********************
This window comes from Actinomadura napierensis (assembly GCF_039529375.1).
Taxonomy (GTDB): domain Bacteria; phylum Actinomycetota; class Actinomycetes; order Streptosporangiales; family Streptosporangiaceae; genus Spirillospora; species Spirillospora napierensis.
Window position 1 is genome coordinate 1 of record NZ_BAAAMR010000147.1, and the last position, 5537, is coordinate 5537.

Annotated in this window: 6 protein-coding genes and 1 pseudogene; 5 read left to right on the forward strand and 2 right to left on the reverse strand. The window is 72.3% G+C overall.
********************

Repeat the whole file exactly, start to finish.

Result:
This window comes from Actinomadura napierensis (assembly GCF_039529375.1).
Taxonomy (GTDB): domain Bacteria; phylum Actinomycetota; class Actinomycetes; order Streptosporangiales; family Streptosporangiaceae; genus Spirillospora; species Spirillospora napierensis.
Window position 1 is genome coordinate 1 of record NZ_BAAAMR010000147.1, and the last position, 5537, is coordinate 5537.

Annotated in this window: 6 protein-coding genes and 1 pseudogene; 5 read left to right on the forward strand and 2 right to left on the reverse strand. The window is 72.3% G+C overall.